Under pressure to forgo a round of pay raises in June, the Police Protective League -- long one of the most powerful forces in city politics -- has decided to take a hard-line stance and hired the man behind building state prison guards into one of the most powerful forces in Sacramento.
Don Novey earned a reputation as one of the most ruthless and feared players in state politics, spending union money freely to put allies into public office or drive them out for trying to contain the soaring costs of the prison system or daring to try to prosecute guards for abuses.
Always seen with a fedora atop his head, Novey won guards lucrative contracts with provisions that have given them virtually control of the prisons. He allied the union with law-and-order groups to get the three strikes and other laws passed that required building more prisons and hiring more guards.
By the time he retired from the California Correctional Peace Officers Association in 2002, the union boasted it was "the Oakland Raiders of law enforcement" and that guards "walked the toughest beat in California."
Now consulting with the PPL which represents rank-and-file LAPD officers, Novey told Rick Orlov in the Daily News that he advised the union to pump money into state Sen. Mark Ridley-Thomas' county supervisor race against former Police Chief Bernard Parks.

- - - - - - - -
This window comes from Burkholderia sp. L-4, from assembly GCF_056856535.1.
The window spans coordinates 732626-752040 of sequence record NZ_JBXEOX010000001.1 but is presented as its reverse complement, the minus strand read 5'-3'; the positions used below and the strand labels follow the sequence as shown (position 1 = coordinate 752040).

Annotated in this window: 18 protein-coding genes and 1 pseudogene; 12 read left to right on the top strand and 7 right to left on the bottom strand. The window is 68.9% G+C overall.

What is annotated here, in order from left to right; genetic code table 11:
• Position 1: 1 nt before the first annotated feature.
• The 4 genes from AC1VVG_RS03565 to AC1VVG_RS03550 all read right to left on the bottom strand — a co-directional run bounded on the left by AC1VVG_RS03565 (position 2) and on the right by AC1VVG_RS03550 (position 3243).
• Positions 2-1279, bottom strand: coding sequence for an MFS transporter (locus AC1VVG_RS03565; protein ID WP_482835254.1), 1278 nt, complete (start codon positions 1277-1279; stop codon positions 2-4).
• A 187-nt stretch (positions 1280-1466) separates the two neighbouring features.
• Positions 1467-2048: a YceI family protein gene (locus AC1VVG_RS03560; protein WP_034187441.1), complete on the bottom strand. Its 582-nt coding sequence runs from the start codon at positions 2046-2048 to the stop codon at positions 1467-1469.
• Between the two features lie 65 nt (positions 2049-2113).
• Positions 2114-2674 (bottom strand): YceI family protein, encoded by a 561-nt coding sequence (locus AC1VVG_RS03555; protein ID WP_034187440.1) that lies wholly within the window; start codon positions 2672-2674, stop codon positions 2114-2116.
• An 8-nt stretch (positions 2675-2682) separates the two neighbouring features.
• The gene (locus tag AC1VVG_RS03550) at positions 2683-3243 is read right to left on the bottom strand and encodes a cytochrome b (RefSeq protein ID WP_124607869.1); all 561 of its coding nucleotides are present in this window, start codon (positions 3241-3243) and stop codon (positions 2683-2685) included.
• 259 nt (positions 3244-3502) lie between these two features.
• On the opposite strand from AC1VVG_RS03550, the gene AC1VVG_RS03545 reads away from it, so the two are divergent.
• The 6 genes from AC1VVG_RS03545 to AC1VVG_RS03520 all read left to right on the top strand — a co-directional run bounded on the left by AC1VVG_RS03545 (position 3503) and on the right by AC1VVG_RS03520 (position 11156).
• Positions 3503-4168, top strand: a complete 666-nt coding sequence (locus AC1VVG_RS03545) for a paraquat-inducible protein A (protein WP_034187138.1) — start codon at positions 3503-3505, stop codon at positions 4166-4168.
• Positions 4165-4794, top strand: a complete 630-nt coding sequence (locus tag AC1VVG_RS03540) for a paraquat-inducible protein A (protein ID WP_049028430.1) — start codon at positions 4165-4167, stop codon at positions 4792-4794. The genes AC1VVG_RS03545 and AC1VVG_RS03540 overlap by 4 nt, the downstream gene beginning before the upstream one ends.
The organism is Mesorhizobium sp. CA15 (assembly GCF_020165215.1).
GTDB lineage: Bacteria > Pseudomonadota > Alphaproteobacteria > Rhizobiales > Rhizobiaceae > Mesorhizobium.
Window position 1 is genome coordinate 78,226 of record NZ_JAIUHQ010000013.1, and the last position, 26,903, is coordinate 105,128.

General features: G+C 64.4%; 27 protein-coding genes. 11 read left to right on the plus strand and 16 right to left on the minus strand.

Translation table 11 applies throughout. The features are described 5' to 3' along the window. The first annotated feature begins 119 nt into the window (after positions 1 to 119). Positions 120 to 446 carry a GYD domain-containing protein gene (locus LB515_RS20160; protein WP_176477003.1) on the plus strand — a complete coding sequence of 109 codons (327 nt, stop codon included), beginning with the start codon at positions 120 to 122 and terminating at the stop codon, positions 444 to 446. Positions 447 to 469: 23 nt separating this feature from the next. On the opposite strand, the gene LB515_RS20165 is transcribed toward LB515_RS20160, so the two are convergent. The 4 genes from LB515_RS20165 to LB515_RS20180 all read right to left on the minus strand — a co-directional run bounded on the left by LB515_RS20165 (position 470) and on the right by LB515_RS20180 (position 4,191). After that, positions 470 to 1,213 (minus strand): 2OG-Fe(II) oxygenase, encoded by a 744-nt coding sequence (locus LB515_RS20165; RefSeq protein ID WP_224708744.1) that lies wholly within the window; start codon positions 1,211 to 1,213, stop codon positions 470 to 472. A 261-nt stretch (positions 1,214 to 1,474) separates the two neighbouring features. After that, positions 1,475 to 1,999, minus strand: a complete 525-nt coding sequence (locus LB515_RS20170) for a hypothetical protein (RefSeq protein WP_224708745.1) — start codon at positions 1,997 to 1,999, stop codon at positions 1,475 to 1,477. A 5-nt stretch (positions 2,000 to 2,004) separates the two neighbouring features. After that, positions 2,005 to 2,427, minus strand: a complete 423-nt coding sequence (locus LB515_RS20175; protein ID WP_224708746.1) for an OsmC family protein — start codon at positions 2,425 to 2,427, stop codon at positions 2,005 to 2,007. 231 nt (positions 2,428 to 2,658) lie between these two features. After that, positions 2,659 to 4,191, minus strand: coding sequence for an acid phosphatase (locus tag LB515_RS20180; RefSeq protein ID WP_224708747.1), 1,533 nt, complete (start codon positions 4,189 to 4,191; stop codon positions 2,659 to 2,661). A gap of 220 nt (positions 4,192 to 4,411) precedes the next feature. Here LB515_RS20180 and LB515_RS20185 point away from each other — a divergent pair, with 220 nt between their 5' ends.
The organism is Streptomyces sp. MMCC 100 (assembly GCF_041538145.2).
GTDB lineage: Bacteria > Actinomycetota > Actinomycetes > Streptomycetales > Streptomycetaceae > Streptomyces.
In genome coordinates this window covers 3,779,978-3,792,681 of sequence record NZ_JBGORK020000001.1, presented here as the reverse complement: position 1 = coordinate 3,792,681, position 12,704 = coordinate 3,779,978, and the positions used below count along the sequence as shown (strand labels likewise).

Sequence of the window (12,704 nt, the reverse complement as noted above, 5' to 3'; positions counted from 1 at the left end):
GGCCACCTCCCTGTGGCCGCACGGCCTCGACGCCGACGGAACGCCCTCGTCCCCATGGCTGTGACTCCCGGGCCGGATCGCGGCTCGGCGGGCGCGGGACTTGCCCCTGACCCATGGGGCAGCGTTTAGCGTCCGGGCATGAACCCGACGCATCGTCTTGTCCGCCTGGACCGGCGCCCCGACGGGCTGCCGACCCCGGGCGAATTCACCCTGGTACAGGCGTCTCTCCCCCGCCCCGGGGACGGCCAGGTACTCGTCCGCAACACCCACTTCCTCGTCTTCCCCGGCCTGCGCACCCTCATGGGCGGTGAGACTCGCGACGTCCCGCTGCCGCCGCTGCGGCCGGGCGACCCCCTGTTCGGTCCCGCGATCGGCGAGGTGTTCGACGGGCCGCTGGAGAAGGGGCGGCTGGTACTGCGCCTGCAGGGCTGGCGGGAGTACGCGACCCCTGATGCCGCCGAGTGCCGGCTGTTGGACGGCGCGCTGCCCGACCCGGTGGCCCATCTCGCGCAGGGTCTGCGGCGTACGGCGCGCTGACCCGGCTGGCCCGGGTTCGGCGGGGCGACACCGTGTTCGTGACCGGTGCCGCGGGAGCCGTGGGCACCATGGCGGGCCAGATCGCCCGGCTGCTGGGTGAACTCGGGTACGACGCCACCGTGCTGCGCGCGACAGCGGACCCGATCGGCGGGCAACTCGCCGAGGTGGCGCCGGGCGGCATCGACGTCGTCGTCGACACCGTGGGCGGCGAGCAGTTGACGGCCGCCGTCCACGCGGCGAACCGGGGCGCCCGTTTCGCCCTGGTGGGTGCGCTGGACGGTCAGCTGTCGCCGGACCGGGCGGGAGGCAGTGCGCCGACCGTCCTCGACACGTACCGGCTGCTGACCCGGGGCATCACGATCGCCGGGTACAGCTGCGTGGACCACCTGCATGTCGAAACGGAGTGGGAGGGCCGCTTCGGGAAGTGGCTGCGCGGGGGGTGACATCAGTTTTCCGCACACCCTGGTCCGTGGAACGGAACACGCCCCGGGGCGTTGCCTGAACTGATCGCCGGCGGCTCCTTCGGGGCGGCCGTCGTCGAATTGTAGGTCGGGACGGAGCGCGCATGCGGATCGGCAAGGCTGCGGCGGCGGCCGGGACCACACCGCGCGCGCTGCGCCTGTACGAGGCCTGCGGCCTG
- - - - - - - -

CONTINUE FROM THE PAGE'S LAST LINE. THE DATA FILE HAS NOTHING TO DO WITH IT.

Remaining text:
He also is working with it on strategy for the March 3 city elections which will have a lot to with how contract negotiations go in the face of City Hall's worsening budget situation, which is already $110 million in the red and expected to be more than $400 million next year.
The word leaking out of City Hall is that restraint out of the police union is critical to selling the public on what are expected to be major cuts in city services in coming months.
Novey put a bland face on his role, saying, "Basically, they've asked me to help redesign and develop a smarter political action program for the future. I'm going to help them with some of the essentials of politics that are necessary for them to be above reproach....It's a fun project to see them grow in the political arena and help them use their money more wisely."